Bacteria are found all around us; in the air we breathe, in the soil and water and inside and on our bodies.
Bacteria are tiny single-celled organisms, only a few micrometers in size, and the individual cells can only be seen under a microscope. On some surfaces, for example when grown on agar plates in the laboratory, bacteria can form colonies that can be made up of several hundred thousands of cells and thus are visible to the eye.
Gram-positive and Gram-negative bacteria and common pathogens
Bacteria can be broadly categorized into two groups, Gram-positive and Gram-negative bacteria. The groups are determined based on staining and microscopy, in which some bacteria will turn purple (Gram-positive bacteria) and other pink/red (Gram-negative bacteria). This is in turn related to the structure and composition of the cell wall surrounding the bacterial cell. The structure of the cell wall is also one of the factors that influence bacterial susceptibility to antibiotics.
Cell envelope structure of Gram-positive and Gram-negative bacteria. Peptidoglycan: mesh-like cell wall layer; cytoplasm: area inside the cell membrane; LPS: lipopolysaccharide, molecule found in the outer membrane of Gram-negative bacteria; Porin: pore in the membrane; OM: Outer membrane; IM: inner membrane; Periplasmic space: area between OM and IM. Courtesy of Dr. E. Gullberg.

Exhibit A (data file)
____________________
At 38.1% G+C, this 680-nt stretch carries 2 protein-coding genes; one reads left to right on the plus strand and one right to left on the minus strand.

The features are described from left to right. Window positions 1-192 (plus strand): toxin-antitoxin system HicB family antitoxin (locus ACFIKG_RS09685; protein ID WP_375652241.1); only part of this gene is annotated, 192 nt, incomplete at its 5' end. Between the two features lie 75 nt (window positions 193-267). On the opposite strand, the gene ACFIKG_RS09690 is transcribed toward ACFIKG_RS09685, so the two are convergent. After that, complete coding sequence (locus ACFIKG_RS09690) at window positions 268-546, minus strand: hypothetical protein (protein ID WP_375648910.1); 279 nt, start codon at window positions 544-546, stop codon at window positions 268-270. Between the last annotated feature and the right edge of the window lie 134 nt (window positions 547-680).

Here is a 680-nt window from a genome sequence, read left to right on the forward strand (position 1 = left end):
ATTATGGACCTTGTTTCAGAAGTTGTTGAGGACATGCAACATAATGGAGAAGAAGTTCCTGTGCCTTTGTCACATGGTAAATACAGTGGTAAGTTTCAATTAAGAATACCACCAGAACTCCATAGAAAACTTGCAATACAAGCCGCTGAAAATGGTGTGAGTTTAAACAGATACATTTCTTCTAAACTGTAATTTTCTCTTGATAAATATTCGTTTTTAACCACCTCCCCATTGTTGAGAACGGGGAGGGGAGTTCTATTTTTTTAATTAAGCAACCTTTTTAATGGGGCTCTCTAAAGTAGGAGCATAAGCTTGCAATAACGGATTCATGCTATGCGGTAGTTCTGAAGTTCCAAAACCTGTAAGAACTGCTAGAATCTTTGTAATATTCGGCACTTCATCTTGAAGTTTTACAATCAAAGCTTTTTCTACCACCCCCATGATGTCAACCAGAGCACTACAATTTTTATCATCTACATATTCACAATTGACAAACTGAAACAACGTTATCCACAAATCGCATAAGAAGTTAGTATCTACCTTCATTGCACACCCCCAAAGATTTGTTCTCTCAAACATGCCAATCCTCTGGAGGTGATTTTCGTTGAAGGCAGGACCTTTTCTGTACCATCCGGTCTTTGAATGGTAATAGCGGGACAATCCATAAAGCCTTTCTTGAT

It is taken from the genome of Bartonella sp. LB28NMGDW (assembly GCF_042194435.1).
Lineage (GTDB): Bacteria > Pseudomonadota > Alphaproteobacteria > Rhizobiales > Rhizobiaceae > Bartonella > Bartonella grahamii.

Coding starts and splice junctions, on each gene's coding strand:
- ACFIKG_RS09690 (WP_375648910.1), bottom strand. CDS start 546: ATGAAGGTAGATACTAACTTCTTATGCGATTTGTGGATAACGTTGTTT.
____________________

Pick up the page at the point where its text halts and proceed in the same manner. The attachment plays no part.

Some of the most common Gram-positive and Gram-negative bacteria, and infections they give rise to, are summarized in the tables below:
Infection types (examples)
|Streptococcus pneumoniae (pneumococci)||Pneumonia, meningitis|
|Staphylococcus aureus (S. aureus)||Wound infections|
|Streptococci||Throat and wound infections|
|Clostridium difficile (C. difficile)||Enterocolitis|
Infection types (examples)
|Escherichia coli (E. coli)||Urinary tract infections|
|Klebsiella pneumoniae||Urinary tract infections|
|Neisseria meningitidis (meningococci)||Meningitis|
|Neisseria gonorrhoeae (gonococci)||Gonorrhea|
|Haemophilus influenzae||Pneumonia, meningitis|
Find out more
There are many different ways to learn online. Below you’ll find two examples of free online platforms where you can learn more about microbes in the human body and their importance for us.
e-Bug is an educational resource to play games and learn about microbes, hygiene, infection, and prudent antibiotic use aiming at junior and senior school children. The website is currently available in a variety of different languages and is developed in collaboration with teachers and stakeholders from partner countries across Europe (led by Public Health England).
Your Microbial Friends is an interactive tool to explore the normal flora and is developed by the Genetic Science Learning Center (University of Utah). Please visit their site and find two worksheets designed to help you to organize and take notes on the content covered in this online resource.
© Uppsala University
More from "Part 2"
- Bacteria basics
- Bacterial evolution and importance of normal flora
- Antibiotic basics
- A doctor’s reality
- An ethical dilemma
- Antibiotic use in humans
- Antibiotic use in animals
- Introduction to antibiotic resistance
- Emergence and spread of antibiotic resistance
- Infection prevention and control in the clinic
- Antibiotics and resistance (quiz)
- Test your understanding II
- Reflection and analysis: optimizing antibiotic use on poultry farms
- End of part 2